As Elizabeth steals looks at Darcy, she realizes that his change in demeanor has remained. He genuinely seeks the approval and good opinion of her aunt and uncle—the same lowly relations he scorned in his proposal to her. The change is so great that Elizabeth can scarcely contain her astonishment. As the visitors prepare to leave, Mr. Darcy asks his sister to join him in inviting the Gardiners and Elizabeth to Pemberley for dinner. Bingley adds that he hopes to see more of Elizabeth so that he can inquire further about their Hertfordshire friends, and Elizabeth is pleased, considering this evidence of Bingley’s continued interest in Jane.
After their guests leave, the Gardiners discuss Darcy, having noticed his clear interest in Elizabeth. They are inclined to believe in the opinion of the housekeeper who has known him since he was young. Their friends in Lambton have also conveyed that Darcy is known as a man who helps the poor, while Wickham’s reputation isn’t nearly as favorable; it seems that he left a great many debts when he departed the area, though Darcy repaid those. Meanwhile, Elizabeth realizes that not only is all her hatred toward Darcy gone, but she now feels goodwill and gratitude toward him. She finds that she has a sincere interest in his welfare and happiness and wonders at the extent of her feelings for him. The next morning, Mr. Gardiner leaves after breakfast to join some gentlemen at Pemberley for fishing.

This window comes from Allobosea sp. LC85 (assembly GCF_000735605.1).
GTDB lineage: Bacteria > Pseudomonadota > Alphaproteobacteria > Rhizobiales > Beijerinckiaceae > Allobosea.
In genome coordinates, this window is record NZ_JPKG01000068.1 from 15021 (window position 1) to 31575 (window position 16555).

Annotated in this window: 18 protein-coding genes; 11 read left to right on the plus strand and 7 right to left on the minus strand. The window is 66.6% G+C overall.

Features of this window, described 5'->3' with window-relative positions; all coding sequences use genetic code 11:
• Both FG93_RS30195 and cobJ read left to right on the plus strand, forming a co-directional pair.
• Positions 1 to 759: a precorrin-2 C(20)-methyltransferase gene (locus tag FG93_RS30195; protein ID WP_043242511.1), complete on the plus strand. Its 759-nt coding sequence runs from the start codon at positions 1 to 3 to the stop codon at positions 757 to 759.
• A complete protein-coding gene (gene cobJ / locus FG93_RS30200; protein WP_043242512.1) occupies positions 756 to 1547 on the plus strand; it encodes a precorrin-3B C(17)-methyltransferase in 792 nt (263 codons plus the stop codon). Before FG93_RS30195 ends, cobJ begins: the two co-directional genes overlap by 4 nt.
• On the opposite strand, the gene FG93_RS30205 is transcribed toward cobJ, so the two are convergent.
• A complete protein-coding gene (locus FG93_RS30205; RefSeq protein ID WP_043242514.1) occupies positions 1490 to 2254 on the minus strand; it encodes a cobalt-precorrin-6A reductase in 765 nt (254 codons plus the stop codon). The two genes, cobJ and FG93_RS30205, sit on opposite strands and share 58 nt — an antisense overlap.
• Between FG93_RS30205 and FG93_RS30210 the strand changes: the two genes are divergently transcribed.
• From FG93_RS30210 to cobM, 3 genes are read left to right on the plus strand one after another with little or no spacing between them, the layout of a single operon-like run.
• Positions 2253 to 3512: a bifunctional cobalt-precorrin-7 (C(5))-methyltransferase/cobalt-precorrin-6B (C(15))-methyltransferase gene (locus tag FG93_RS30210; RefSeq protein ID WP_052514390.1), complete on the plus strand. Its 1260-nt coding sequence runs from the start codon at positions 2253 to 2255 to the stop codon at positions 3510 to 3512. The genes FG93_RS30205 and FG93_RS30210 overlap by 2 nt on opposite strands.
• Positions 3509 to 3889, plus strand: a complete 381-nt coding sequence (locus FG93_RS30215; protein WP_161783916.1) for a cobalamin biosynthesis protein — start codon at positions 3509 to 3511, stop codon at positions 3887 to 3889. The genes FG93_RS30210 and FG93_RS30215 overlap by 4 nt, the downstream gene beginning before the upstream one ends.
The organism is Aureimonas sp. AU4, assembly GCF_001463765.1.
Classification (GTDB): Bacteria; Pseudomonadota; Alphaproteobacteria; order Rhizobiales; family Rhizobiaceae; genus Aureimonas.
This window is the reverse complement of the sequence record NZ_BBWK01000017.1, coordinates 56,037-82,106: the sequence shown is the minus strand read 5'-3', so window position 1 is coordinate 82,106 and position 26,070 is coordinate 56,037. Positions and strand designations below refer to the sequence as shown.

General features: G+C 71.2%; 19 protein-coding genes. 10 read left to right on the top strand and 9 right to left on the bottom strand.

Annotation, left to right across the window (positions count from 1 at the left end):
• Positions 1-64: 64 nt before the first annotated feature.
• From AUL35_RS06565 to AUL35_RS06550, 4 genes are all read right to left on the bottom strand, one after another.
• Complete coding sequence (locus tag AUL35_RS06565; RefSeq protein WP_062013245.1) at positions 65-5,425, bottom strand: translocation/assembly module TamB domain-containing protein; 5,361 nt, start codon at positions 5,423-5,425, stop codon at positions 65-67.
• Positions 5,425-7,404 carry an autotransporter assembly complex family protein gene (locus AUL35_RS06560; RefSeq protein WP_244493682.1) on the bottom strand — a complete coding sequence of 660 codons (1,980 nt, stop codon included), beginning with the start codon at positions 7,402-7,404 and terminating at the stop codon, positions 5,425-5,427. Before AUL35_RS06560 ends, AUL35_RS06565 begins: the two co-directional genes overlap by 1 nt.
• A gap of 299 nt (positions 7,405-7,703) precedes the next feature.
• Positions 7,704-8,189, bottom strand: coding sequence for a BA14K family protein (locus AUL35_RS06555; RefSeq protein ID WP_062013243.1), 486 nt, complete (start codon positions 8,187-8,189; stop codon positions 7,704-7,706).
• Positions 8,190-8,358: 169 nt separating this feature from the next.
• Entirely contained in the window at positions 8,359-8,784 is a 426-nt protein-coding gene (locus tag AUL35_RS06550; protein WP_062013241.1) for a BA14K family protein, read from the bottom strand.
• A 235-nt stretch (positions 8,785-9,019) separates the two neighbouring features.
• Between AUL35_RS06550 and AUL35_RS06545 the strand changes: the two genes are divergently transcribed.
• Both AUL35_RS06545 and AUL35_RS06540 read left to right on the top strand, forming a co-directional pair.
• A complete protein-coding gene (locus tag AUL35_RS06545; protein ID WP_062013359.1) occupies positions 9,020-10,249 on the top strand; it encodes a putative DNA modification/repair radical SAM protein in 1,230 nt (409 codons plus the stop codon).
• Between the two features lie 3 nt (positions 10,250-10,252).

Elizabeth suspects that her visit to Pemberley will frustrate Caroline Bingley, whose obvious disdain Elizabeth now recognizes as jealousy. Unsurprisingly, when Elizabeth arrives with her aunt, they are greeted with civility by Georgiana Darcy but are met with a much colder reception from Caroline. When Mr. Gardiner and Mr. Darcy return, Caroline watches Darcy’s interactions with Elizabeth closely. Noticing Darcy’s efforts to encourage a warm relationship between his sister and Elizabeth, Caroline brings up the soldiers’ departure from Meryton, commenting that it must be a “great loss” to Elizabeth’s family. Caroline intends to remind Darcy of Elizabeth’s previous favor for Wickham and is unaware that her reference to Wickham causes great distress to Georgiana. After Elizabeth and her aunt depart, Caroline criticizes nearly every aspect of Elizabeth’s features, dress, and manners in an attempt to remind Darcy that there was a time when he did not find Elizabeth so captivating. Much to Caroline’s chagrin, Darcy responds that he only felt that way when he first met Elizabeth and reveals that for many months, he has considered her one of the most beautiful women he knows.